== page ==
Tutors: Sean Griffiths & Kester Rattenbury with Ruby Ray Penny
Sean Griffiths is an artist and architect. He was a founder and director of the practice FAT, and now practices as Modern Architect, undertaking gallery-based installations, public art works and architectural projects.
Kester Rattenbury is an architect and writer. She is the author of This Is Not Architecture, the Supercrit Series (with Samantha Hardingham), she led the Archigram Archival Project, and her new book The Wessex Project, Thomas Hardy Architect is due out in November 2017.
Ruby Ray Penny is an architect and former student of DS15.
LInes of OccupatIon LInes of InhabItatIon
DS15 studies ‘chance’ as a design method via the transposition into architectural design of the American composer, John Cage’s aleatoric techniques for musical composition. The studio’s approach encourages students to divest themselves of existing prejudices, tastes and preconceptions in the development of inventive design processes that challenge the underlying assumption that design is a rational, linear and preordained activity predicated on intentionality.
In taking on Cage’s conception of ‘sounds existing for themselves and not as part of human invented structures’, DS15 focuses not on architectural ‘concepts’ as embodied in the composition of plans, sections and elevations, but rather on the human encounter with actual things in the form of chance-derived components. These elements emerge out of purposeless play ‘in accordance with nature in the manner of her operation’ as Cage would have put it, rather than being consciously designed.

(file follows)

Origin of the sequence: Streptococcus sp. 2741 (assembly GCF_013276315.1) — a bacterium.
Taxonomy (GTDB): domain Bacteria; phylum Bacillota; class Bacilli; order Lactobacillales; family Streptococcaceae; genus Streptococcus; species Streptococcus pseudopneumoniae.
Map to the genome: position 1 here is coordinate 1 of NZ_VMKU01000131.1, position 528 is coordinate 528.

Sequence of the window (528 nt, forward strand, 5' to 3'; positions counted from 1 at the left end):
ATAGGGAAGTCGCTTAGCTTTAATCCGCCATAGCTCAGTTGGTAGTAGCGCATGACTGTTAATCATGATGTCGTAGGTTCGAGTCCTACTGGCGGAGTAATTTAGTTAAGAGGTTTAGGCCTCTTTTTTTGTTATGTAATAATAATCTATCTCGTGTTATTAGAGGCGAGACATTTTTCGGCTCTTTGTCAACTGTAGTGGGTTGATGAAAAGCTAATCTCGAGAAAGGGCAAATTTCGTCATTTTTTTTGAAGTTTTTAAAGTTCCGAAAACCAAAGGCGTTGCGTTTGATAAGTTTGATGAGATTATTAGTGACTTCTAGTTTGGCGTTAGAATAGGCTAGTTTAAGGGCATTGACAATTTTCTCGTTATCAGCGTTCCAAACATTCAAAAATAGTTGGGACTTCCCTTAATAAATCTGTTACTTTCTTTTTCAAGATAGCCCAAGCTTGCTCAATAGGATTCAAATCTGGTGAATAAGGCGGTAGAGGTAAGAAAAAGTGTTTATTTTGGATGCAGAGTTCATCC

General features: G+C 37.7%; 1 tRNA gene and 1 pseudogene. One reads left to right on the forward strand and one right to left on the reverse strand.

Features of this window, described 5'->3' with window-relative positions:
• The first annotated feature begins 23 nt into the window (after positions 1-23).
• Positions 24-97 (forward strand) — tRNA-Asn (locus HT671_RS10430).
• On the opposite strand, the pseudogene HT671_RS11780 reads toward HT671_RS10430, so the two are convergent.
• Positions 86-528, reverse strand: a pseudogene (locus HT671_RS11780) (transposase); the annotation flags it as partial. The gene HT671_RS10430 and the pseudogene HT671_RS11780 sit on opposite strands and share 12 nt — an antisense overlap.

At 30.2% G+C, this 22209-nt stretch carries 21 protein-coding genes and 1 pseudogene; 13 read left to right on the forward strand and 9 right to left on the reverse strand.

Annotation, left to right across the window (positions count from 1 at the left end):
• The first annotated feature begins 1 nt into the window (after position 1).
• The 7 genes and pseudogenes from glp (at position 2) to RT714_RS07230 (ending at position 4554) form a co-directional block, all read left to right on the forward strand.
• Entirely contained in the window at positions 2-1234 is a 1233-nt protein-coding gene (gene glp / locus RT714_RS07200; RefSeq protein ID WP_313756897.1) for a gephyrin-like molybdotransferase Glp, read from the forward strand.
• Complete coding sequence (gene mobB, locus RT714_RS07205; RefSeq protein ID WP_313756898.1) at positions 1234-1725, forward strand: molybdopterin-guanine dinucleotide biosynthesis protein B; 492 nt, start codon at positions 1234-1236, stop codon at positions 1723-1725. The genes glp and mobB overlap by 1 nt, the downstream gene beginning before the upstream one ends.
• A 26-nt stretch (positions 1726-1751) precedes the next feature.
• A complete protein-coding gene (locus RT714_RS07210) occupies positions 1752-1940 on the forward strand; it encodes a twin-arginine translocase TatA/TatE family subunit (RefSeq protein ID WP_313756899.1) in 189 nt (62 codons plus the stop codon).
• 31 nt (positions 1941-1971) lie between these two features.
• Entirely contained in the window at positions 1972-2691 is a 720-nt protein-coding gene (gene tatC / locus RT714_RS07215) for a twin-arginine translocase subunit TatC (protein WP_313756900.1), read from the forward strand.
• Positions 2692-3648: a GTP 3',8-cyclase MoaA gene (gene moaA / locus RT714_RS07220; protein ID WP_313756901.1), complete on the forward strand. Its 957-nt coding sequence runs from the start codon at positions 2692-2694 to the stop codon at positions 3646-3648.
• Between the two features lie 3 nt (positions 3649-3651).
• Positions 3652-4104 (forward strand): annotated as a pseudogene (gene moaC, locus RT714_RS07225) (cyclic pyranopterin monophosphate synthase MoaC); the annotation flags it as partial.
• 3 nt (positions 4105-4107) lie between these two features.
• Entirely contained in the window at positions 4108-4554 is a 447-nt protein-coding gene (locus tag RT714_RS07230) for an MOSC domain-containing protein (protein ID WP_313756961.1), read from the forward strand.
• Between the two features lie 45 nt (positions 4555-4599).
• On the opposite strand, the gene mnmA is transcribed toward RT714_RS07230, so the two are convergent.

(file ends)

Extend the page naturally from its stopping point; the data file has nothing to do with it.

Instead of acting like cartographers, territorialising the world with gridded and predetermined ‘lines of occupation’, DS15 students follow ‘lines of inhabitation’ in the manner of the nomad. As such, they find their way as they go along without the comfort of knowing the final destination. This leads, in turn, to a wider environmental awareness with attention given to sounds, tactility and the performative qualities of space as well as the visual. It promotes an understanding of the limits of conventional drawings and encourages the invention of new kinds of drawing and modes of representation that can begin to convey this wider awareness.
This year, these methods have been applied to a mixed-use housing project sited in Japan. In discovering something of the particularities of the Japanese sensibility on their field trip to Tokyo and Kyoto, the students have learnt about the affinities between the philosophies of ‘Chance’ and the ideas embedded deeply within Japanese culture and its philosophies of Zen that profoundly influenced the ideas of John Cage.